Aeroelastic design of a lightweight distributed electric propulsion aircraft with flutter and strength requirements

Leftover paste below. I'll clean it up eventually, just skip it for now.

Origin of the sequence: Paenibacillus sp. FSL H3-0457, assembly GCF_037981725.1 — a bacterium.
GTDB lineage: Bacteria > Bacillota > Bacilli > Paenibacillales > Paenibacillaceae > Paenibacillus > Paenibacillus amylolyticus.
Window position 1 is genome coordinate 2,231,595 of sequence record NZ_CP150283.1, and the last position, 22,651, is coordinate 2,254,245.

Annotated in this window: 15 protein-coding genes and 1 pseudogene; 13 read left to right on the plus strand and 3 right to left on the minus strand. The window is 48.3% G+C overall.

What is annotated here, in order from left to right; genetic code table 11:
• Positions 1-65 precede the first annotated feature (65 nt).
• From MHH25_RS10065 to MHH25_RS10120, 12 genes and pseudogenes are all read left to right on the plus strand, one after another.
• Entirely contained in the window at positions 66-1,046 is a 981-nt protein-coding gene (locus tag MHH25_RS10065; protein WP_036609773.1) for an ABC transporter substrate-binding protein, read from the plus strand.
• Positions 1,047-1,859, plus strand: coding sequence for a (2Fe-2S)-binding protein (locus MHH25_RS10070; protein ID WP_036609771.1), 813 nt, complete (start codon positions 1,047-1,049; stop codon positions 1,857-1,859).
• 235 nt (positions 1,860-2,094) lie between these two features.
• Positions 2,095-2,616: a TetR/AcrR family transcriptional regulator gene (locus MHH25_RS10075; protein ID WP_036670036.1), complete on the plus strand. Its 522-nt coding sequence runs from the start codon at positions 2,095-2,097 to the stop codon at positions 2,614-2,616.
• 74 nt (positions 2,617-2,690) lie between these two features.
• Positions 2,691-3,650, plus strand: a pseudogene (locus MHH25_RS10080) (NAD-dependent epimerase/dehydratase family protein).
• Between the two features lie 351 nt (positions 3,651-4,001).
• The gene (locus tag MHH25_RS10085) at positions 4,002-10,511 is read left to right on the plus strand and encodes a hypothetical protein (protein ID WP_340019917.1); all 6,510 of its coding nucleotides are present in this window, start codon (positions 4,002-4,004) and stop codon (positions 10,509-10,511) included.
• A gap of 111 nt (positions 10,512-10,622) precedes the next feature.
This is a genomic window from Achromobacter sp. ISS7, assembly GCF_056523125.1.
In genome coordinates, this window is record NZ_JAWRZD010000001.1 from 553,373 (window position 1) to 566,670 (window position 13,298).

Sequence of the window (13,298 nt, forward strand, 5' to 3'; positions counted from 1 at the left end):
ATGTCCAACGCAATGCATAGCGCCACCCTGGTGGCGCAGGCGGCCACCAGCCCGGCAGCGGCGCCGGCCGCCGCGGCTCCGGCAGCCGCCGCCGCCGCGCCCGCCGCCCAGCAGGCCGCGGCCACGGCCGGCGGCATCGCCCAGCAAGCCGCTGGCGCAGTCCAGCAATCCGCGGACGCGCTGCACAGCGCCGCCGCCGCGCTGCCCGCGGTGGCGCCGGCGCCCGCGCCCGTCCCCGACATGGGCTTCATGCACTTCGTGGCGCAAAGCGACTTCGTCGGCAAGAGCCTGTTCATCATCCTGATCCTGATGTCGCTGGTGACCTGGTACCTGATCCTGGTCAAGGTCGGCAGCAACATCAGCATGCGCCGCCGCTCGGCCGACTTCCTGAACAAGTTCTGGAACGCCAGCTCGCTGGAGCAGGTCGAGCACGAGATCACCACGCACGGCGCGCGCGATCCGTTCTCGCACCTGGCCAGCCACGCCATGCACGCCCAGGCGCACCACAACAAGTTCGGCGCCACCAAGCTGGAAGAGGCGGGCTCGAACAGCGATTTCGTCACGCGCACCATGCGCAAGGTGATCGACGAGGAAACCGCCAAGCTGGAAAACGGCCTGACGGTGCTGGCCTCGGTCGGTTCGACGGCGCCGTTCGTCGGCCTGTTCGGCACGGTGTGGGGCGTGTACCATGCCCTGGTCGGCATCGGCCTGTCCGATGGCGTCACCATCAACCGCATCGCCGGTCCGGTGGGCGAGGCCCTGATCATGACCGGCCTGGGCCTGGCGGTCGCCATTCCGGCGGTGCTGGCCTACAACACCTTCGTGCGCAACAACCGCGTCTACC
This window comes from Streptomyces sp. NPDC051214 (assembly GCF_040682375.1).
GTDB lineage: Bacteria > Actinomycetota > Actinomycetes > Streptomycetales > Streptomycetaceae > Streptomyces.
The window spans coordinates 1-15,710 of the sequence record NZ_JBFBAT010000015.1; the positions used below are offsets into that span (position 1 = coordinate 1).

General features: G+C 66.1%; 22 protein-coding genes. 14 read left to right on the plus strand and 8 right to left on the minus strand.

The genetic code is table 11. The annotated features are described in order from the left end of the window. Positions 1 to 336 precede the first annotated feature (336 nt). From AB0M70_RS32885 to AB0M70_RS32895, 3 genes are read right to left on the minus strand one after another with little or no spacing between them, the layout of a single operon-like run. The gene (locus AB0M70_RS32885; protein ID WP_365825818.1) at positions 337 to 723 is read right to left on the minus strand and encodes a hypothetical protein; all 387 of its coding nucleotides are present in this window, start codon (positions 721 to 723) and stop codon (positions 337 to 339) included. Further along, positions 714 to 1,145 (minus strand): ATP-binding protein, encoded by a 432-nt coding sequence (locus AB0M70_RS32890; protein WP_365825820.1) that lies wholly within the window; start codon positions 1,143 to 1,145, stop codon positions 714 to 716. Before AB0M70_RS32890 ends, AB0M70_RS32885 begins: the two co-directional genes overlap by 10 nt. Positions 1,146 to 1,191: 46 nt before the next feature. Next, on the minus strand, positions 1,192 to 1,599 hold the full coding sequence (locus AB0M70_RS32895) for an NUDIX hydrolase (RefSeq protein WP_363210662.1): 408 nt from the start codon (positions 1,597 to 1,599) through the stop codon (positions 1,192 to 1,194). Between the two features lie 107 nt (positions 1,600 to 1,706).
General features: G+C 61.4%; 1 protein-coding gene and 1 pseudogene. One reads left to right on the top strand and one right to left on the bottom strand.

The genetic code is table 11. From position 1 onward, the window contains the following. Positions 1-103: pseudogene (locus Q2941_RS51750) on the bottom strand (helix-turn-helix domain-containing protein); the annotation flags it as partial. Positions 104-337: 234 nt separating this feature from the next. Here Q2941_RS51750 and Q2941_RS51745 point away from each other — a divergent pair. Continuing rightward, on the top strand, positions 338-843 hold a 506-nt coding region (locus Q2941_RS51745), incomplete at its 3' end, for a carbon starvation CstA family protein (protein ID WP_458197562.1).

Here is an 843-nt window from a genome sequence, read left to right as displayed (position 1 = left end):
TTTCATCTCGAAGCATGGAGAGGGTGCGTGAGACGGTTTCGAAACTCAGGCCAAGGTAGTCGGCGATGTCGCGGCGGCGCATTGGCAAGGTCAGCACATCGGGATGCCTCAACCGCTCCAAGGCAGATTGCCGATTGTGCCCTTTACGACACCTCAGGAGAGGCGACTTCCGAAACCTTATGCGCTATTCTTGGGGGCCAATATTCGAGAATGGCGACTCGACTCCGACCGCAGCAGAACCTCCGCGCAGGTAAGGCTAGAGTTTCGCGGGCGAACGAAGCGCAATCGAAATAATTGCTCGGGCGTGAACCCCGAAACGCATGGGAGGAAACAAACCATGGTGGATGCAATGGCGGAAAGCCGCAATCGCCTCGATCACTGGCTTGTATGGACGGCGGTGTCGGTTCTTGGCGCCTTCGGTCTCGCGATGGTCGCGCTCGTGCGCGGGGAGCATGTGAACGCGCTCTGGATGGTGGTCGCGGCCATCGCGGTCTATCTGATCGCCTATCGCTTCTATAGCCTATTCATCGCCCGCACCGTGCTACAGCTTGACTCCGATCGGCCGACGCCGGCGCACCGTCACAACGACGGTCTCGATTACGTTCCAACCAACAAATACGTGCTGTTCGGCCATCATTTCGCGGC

Distributed electric propulsion is a promising technology currently being considered for gen- eral aviation-class aircraft that has the potential to increase range and performance without sacrificing low-speed flight characteristics. However, the high-aspect ratio wings enabled by distributed electric propulsion make these designs more susceptible to adverse aeroe- lastic phenomena. This thesis describes the development of a gradient-based optimization framework for aircraft with distributed electric propulsion using structural and aeroelastic constraints. The governing equations for the coupled aeroelastic system form the basis of the static aeroelastic and flutter analysis. In this work, the Doublet-Lattice method is used to evaluate the aerodynamic forces exerted on the wing surface. In order to consider the impact of propeller-induced flow on aerodynamic loading, a one-way propeller-wing coupling is com- puted by superposition of the propeller induced velocity profile calculated using actuator disk theory and the wing flow field. The structural finite-element analysis is performed using the Toolkit for the Analysis of Composite Structures (TACS). The infinite-plate spline method is used to perform load and displacement transfer between the aerodynamic surface and the structural model. Instead of utilizing a conventional flutter analysis, the Jacobi-Davidson method is used to solve the governing eigenvalue problem without a reduction to the lowest structural modes, facilitating the evaluation of the gradient for design optimization. This framework is applied to different configurations with distributed electric propulsion to minimize structural weight subject to structural and aeroelastic constraints. The effect of flutter constraints, wing aspect ratio, and electric propeller quantity are compared through a series of design optimization studies. The results show that larger aspect ratio wings and more electric motors lead to heavier wings that are more susceptible to flutter. This framework can be used to develop lighter aircraft with distributed electric propulsion configuration that satisfy strength and flutter requirements.